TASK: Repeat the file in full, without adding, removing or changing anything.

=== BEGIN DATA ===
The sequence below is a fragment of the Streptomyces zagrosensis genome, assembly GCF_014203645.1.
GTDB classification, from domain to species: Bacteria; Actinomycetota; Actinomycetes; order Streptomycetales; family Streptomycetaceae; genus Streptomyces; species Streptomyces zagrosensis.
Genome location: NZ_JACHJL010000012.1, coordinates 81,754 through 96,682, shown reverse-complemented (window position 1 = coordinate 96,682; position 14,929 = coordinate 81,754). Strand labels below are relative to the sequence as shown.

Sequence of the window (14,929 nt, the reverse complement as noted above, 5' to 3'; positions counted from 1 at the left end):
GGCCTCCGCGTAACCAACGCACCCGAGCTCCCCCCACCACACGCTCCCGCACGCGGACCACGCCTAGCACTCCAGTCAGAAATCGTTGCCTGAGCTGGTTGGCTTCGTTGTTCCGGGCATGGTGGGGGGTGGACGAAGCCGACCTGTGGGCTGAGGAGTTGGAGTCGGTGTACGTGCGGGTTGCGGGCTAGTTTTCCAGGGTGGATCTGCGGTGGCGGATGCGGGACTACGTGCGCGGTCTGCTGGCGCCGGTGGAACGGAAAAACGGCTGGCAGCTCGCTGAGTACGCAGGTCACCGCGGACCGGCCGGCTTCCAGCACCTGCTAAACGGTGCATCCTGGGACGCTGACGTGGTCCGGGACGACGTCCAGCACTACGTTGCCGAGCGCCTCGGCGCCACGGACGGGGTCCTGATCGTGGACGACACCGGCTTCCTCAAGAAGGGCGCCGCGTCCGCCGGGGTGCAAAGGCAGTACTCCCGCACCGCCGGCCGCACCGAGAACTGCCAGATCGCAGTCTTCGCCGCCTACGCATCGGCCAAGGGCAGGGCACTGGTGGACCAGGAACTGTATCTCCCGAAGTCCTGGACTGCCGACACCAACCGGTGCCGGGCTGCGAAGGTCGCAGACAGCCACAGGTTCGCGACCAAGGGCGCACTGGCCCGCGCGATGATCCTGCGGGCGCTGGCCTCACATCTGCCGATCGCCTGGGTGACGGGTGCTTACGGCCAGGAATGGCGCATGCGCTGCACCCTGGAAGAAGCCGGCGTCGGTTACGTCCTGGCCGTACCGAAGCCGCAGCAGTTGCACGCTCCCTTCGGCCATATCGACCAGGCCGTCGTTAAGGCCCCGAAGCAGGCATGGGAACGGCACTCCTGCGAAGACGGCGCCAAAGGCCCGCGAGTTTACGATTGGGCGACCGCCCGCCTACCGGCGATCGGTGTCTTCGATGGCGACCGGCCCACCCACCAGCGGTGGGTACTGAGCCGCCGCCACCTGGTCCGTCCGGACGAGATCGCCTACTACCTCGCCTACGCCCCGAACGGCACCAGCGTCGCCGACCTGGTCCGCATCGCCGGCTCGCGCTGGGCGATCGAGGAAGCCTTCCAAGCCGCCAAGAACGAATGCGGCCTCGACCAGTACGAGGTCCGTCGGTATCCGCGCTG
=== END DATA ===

The sequence below is a fragment of the Streptomyces zagrosensis genome, assembly GCF_014203645.1.
GTDB classification, from domain to species: Bacteria; Actinomycetota; Actinomycetes; order Streptomycetales; family Streptomycetaceae; genus Streptomyces; species Streptomyces zagrosensis.
Genome location: NZ_JACHJL010000012.1, coordinates 81,754 through 96,682, shown reverse-complemented (window position 1 = coordinate 96,682; position 14,929 = coordinate 81,754). Strand labels below are relative to the sequence as shown.

Sequence of the window (14,929 nt, the reverse complement as noted above, 5' to 3'; positions counted from 1 at the left end):
GGCCTCCGCGTAACCAACGCACCCGAGCTCCCCCCACCACACGCTCCCGCACGCGGACCACGCCTAGCACTCCAGTCAGAAATCGTTGCCTGAGCTGGTTGGCTTCGTTGTTCCGGGCATGGTGGGGGGTGGACGAAGCCGACCTGTGGGCTGAGGAGTTGGAGTCGGTGTACGTGCGGGTTGCGGGCTAGTTTTCCAGGGTGGATCTGCGGTGGCGGATGCGGGACTACGTGCGCGGTCTGCTGGCGCCGGTGGAACGGAAAAACGGCTGGCAGCTCGCTGAGTACGCAGGTCACCGCGGACCGGCCGGCTTCCAGCACCTGCTAAACGGTGCATCCTGGGACGCTGACGTGGTCCGGGACGACGTCCAGCACTACGTTGCCGAGCGCCTCGGCGCCACGGACGGGGTCCTGATCGTGGACGACACCGGCTTCCTCAAGAAGGGCGCCGCGTCCGCCGGGGTGCAAAGGCAGTACTCCCGCACCGCCGGCCGCACCGAGAACTGCCAGATCGCAGTCTTCGCCGCCTACGCATCGGCCAAGGGCAGGGCACTGGTGGACCAGGAACTGTATCTCCCGAAGTCCTGGACTGCCGACACCAACCGGTGCCGGGCTGCGAAGGTCGCAGACAGCCACAGGTTCGCGACCAAGGGCGCACTGGCCCGCGCGATGATCCTGCGGGCGCTGGCCTCACATCTGCCGATCGCCTGGGTGACGGGTGCTTACGGCCAGGAATGGCGCATGCGCTGCACCCTGGAAGAAGCCGGCGTCGGTTACGTCCTGGCCGTACCGAAGCCGCAGCAGTTGCACGCTCCCTTCGGCCATATCGACCAGGCCGTCGTTAAGGCCCCGAAGCAGGCATGGGAACGGCACTCCTGCGAAGACGGCGCCAAAGGCCCGCGAGTTTACGATTGGGCGACCGCCCGCCTACCGGCGATCGGTGTCTTCGATGGCGACCGGCCCACCCACCAGCGGTGGGTACTGAGCCGCCGCCACCTGGTCCGTCCGGACGAGATCGCCTACTACCTCGCCTACGCCCCGAACGGCACCAGCGTCGCCGACCTGGTCCGCATCGCCGGCTCGCGCTGGGCGATCGAGGAAGCCTTCCAAGCCGCCAAGAACGAATGCGGCCTCGACCAGTACGAGGTCCGTCGGTATCCGCGCTG